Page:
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Risky Business

It’s a thorny question and one that hasn’t yet been properly explored in Britain. Where does the ultimate responsibility lie in cases of online banking fraud?

An American businessman is reportedly suing Bank of America for the return of $90,000 he claims was stolen from his online banking account when he fell victim to a computer virus. For the technically-minded, this was Backdoor.Coreflood a Backdoor Trojan that is primarily designed to conduct Denial of Service (DoS) attacks. It connects to an IRC server and transfers control of the infected computer to an attacker, who was, in this case, apparently in Latvia. Apparently, $20,000 of the money was quickly withdrawn by the fraudulent recipient and the remainder was frozen by a local bank that was on the ball.

Mr Joseph Lopez, the unhappy customer – and who wouldn’t be – claims that his bank is responsible for the theft because it failed to properly protect him from known online banking risks and should have spotted such a large transfer winging its way towards a Bank in one of the newest EU members, without considering it might be dodgy. It is estimated that as much as one-third to half of all cybercrime now originate with organised crime gangs in Russia, Eastern Europe and the Baltic nations.

Mr Lopez claims that Bank of America was negligent in what will become a landmark case exploring the growing problem of online banking risk. It raises the question of whether financial institutions, can reasonably expect customers to protect themselves from the increasingly sophisticated threat of cybercrime

Central to his legal argument is that banks know only too well that online banking is risky and should be more proactive in defending their customers from online threats. Bank of America insists that it has in place "stringent" electronic security measures and continually monitors online banking for irregular activity.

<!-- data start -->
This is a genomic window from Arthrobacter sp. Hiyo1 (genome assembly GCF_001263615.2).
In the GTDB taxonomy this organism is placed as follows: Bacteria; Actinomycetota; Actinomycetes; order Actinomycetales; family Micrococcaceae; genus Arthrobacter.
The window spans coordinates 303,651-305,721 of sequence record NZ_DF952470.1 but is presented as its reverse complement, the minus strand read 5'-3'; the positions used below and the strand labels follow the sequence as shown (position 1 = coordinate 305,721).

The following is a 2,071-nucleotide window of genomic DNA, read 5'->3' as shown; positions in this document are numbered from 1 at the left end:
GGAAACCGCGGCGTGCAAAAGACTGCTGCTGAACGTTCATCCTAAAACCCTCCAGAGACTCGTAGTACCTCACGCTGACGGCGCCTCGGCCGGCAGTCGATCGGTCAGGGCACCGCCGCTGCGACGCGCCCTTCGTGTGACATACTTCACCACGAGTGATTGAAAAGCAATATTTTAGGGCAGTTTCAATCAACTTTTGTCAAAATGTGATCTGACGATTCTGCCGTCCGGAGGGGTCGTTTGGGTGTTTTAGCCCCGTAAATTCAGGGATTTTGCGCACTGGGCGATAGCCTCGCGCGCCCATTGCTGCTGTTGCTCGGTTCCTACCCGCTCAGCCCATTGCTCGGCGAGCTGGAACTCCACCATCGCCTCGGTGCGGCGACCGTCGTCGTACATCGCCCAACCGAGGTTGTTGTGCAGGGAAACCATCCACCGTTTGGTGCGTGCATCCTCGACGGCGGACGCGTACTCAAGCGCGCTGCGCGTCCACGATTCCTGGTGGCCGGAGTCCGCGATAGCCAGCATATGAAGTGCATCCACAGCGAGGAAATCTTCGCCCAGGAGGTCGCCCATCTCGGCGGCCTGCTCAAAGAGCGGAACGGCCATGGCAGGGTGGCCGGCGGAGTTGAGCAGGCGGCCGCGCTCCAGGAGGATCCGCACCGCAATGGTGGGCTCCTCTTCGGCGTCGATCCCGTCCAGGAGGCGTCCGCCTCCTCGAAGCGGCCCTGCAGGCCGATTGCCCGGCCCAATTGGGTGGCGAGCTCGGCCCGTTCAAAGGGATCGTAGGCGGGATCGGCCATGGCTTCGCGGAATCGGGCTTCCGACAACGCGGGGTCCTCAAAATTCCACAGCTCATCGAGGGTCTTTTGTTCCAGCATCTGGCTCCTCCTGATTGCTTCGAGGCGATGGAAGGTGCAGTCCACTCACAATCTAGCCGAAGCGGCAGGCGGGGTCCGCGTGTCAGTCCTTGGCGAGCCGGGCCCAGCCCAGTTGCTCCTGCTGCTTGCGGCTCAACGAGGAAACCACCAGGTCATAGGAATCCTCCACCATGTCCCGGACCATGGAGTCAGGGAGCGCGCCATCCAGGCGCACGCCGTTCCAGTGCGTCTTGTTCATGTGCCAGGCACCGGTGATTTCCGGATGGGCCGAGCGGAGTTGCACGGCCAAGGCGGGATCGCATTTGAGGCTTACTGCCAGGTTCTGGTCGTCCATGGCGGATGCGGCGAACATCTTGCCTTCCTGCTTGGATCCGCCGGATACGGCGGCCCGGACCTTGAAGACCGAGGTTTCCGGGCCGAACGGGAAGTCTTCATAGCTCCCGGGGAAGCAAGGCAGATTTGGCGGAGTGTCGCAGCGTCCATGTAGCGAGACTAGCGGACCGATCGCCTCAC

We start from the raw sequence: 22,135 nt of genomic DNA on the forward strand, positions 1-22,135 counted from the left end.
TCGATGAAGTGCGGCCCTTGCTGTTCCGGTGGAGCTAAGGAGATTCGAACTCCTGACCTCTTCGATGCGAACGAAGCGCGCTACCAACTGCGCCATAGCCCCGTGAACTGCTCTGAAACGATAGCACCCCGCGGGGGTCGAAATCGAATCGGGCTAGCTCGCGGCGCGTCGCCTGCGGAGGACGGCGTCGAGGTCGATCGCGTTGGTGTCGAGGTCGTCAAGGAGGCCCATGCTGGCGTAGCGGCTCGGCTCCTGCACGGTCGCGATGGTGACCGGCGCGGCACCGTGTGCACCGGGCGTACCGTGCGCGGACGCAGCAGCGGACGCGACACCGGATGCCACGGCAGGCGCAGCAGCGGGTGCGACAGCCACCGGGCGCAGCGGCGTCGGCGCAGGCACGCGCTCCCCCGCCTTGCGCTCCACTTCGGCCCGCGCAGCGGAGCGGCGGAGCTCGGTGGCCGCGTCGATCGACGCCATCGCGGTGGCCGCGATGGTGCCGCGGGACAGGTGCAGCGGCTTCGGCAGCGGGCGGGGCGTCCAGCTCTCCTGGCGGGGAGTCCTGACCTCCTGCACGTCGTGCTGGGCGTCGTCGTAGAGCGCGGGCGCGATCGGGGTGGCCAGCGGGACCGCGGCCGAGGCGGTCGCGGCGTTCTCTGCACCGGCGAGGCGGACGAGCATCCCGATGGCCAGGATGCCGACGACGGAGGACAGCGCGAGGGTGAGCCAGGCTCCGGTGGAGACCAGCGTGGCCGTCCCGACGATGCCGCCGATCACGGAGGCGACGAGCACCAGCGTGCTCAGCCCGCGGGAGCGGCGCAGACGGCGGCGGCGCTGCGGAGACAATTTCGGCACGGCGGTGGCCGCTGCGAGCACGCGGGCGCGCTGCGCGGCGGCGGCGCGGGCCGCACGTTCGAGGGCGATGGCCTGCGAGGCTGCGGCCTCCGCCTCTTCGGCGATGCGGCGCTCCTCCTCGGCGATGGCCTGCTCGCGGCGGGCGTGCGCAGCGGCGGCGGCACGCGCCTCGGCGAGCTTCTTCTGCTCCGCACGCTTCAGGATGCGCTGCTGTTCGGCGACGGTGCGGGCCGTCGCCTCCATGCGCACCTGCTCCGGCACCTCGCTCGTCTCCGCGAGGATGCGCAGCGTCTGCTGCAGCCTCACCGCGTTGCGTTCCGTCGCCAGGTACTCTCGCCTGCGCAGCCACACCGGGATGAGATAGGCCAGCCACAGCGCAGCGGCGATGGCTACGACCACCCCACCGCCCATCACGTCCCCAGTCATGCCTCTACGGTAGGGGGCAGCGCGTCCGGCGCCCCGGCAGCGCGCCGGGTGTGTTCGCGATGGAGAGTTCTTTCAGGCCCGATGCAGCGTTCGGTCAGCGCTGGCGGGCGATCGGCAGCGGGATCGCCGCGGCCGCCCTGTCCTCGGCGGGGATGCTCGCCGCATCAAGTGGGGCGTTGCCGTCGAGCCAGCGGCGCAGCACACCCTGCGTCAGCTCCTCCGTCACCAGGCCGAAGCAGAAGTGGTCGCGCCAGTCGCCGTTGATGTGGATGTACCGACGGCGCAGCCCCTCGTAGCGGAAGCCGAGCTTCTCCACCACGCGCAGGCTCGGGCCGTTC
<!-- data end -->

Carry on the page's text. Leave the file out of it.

From another perspective, the case appears to follow the well-trodden American “Poodle in the Microwave” argument. Mr Lopez, like millions of other people, may not have had an up-to-date antivirus program running on his Personal Computer, which, as a result, left him wide-open to hundreds if not thousands of potential threats from the Internet. By arguing that the fault lies with the bank and not him, he potentially challenges the concept of online banking in its present form as unworkable. After all, this is, in principle, a trusted conversation between two remote parties but one, is now insisting that security is not a shared responsibility where two connected systems are involved.

If the US courts were to rule in favour of Mr Lopez, then online banking may become untenable in the present atmosphere of Internet crime as banks would be forced to shoulder an unacceptable level of responsibility and risk in the provision of online services. The case also begs a second question. Let’s say for the sake of example, you’re buried behind a firewall, with the latest Norton Anti Virus 2005 and Spyware Blaster, all running and slowing your machine down to a crawl in the interests of personal security. What happens, if a new threat creeps through the firewall undetected, collects your keystrokes and rifles your bank account overnight. Who’s to blame for the hole? You, the bank or the antivirus vendor? The criminals are rarely caught leaving the rest of us to worry about the risks and whether in fact we should return to queuing a local branch of one’s bank, that’s if they existed anymore.


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